An Upper Limit On Not Knowing What the F*** They're Doing

First, I should say that the Supernova Cosmology Group and others using Type Ia supernova as standard candles are very precise in their work and I don't seriously doubt their results as they have been very consistent with other observations. There is though the one dark shadow looming over all their results and that is systematic error. Cosmologists use Type Ia supernova as a lighthouse in the dark because we can assume that all lighthouses have the same intrinsic luminosity and therefore any difference in observed luminosity is due solely to the distance from us. Thus by observing distant supernovae and recording their various properties such as luminosity and recession velocity from us we can plot their velocity versus distance and we can learn about the expansion of our universe and the cosmological constant. However, we assumed that we knew their intrinsic luminosity, but of course there are always unknown unknowns:
As we know,
There are known knowns.
There are things we know we know.
We also know
There are known unknowns.
That is to say
We know there are some things
We do not know.
But there are also unknown unknowns,
The ones we don’t know
We don’t know.

—Donald Rumsfeld, Feb. 12, 2002, Department of Defense news briefing
Today I read two things online that I really enjoyed and I realized that they are actually very connected. On The Blog of Steve Shwartz I read that No One Knows What the F*** They're Doing (or "The 3 Types of Knowledge") and couldn't agree more (for example, I certainly don't know what I am doing). And in Nature I read about An upper limit on the contribution of accreting white dwarfs to the type Ia supernova rate (and the arXiv preprint here) which raised questions about possible systematics in the use of supernovae in cosmology. The abstract from the nature article:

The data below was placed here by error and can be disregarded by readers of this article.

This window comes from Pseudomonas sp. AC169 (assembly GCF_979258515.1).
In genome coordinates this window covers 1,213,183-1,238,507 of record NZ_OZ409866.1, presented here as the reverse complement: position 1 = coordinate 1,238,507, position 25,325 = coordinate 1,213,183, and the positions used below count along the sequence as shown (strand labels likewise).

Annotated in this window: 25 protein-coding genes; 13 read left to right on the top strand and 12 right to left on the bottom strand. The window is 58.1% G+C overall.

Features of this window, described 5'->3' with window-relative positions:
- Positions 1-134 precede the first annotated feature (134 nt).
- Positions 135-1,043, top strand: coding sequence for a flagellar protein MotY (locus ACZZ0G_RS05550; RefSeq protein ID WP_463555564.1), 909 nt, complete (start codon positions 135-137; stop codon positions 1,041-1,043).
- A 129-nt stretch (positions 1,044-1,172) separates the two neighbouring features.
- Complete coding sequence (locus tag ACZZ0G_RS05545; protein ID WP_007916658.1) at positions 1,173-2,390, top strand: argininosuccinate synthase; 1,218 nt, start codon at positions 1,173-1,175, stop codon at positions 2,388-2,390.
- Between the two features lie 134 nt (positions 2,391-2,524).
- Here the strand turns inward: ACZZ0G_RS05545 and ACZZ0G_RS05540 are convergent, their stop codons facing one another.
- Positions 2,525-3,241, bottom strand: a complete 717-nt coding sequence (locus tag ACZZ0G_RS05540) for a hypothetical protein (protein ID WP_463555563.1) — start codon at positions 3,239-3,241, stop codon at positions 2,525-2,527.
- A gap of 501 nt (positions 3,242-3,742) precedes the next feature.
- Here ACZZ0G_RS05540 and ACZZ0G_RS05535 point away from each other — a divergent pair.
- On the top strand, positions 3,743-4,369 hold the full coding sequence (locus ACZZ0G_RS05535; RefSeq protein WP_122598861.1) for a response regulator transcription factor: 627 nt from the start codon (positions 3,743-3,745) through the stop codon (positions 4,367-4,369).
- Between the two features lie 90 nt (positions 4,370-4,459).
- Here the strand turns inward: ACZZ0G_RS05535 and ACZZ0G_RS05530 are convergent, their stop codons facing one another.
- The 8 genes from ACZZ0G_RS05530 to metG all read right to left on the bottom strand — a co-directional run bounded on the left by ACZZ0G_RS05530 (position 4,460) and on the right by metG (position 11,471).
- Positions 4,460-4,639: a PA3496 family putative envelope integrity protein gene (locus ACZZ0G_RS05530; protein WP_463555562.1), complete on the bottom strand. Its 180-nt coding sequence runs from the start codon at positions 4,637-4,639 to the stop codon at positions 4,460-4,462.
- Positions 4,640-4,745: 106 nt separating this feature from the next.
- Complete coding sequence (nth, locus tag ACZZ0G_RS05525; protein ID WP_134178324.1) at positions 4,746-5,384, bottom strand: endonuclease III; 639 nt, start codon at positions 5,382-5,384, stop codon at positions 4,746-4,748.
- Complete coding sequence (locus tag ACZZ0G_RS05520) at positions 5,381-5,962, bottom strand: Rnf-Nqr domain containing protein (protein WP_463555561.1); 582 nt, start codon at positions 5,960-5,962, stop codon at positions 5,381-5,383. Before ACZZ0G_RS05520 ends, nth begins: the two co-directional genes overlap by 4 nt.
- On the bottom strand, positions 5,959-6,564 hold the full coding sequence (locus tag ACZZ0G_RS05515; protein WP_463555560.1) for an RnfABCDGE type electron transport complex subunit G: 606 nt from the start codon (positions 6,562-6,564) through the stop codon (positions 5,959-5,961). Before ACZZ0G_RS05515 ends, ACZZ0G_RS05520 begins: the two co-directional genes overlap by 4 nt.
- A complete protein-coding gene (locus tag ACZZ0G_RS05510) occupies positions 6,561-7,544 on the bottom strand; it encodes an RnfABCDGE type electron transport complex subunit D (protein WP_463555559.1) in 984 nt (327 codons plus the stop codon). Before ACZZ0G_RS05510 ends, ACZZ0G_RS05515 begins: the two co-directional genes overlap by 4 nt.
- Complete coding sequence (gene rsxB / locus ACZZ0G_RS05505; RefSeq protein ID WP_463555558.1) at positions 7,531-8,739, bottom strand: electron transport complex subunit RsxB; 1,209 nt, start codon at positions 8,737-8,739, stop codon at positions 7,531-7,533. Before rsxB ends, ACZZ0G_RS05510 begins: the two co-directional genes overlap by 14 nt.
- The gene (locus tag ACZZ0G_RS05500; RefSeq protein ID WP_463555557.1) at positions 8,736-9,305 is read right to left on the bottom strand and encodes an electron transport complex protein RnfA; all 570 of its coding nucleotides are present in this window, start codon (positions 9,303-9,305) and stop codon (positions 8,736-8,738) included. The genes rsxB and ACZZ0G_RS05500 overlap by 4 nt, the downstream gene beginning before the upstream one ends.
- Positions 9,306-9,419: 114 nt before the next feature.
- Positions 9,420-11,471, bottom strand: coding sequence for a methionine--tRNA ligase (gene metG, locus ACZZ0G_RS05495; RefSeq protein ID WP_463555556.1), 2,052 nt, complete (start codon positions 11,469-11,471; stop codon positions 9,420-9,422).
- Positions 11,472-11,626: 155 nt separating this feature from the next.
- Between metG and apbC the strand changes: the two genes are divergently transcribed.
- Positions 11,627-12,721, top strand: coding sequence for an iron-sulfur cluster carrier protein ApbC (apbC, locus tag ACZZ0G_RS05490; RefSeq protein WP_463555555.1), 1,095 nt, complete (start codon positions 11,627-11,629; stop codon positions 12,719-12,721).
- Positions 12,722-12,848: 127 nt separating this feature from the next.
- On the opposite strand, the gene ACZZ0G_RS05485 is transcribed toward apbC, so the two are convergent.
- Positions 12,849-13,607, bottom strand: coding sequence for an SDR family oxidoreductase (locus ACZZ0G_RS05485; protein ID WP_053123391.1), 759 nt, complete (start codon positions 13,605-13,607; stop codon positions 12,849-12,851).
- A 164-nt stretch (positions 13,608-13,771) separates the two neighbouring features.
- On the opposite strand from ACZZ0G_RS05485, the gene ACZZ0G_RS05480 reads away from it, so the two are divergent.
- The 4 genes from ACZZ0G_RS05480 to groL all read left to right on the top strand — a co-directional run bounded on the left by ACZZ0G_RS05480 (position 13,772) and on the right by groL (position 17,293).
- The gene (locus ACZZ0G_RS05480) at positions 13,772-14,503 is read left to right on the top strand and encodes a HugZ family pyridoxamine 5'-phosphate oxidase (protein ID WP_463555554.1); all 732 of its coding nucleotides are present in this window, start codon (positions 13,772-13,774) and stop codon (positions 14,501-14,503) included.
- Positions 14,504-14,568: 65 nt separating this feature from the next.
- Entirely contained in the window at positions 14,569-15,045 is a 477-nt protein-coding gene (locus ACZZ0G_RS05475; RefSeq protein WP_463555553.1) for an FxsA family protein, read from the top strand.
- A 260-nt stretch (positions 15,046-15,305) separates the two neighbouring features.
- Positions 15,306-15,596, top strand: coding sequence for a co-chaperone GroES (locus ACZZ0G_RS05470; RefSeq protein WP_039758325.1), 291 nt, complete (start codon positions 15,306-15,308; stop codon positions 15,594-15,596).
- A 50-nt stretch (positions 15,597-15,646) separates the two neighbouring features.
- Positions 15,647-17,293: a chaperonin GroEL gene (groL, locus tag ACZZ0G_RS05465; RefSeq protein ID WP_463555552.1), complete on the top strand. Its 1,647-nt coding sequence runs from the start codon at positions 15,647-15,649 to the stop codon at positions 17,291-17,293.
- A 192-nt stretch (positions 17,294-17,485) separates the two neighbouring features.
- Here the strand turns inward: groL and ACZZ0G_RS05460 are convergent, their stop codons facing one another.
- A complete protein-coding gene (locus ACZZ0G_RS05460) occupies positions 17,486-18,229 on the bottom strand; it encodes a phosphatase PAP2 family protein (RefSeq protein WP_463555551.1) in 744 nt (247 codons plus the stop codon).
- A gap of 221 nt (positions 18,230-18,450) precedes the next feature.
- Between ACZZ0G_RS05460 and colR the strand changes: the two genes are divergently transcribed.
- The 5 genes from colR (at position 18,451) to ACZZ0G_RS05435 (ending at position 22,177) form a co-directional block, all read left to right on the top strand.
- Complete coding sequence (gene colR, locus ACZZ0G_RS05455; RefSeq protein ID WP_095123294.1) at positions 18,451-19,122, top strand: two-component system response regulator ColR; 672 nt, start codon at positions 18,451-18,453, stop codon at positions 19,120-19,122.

There is wide agreement that type Ia supernovae (used as standard candles for cosmology) are associated with the thermonuclear explosions of white dwarf stars. The nuclear runaway that leads to the explosion could start in a white dwarf gradually accumulating matter from a companion star until it reaches the Chandrasekhar limit, or could be triggered by the merger of two white dwarfs in a compact binary system. The X-ray signatures of these two possible paths are very different. Whereas no strong electromagnetic emission is expected in the merger scenario until shortly before the supernova, the white dwarf accreting material from the normal star becomes a source of copious X-rays for about 107 years before the explosion. This offers a means of determining which path dominates. Here we report that the observed X-ray flux from six nearby elliptical galaxies and galaxy bulges is a factor of ~30–50 less than predicted in the accretion scenario, based upon an estimate of the supernova rate from their K-band luminosities. We conclude that no more than about five per cent of type Ia supernovae in early-type galaxies can be produced by white dwarfs in accreting binary systems, unless their progenitors are much younger than the bulk of the stellar population in these galaxies, or explosions of sub-Chandrasekhar white dwarfs make a significant contribution to the supernova rate.
So, what the researchers found using Chandra data is observational evidence that type Ia supernovae are not simply explosions of Chandrasekhar mass white dwarfs, which would have been the simple case. The 'classic' picture is that when the amount of material accreted onto a white dwarf exceeds the Chandrasekhar mass the dwarf explodes: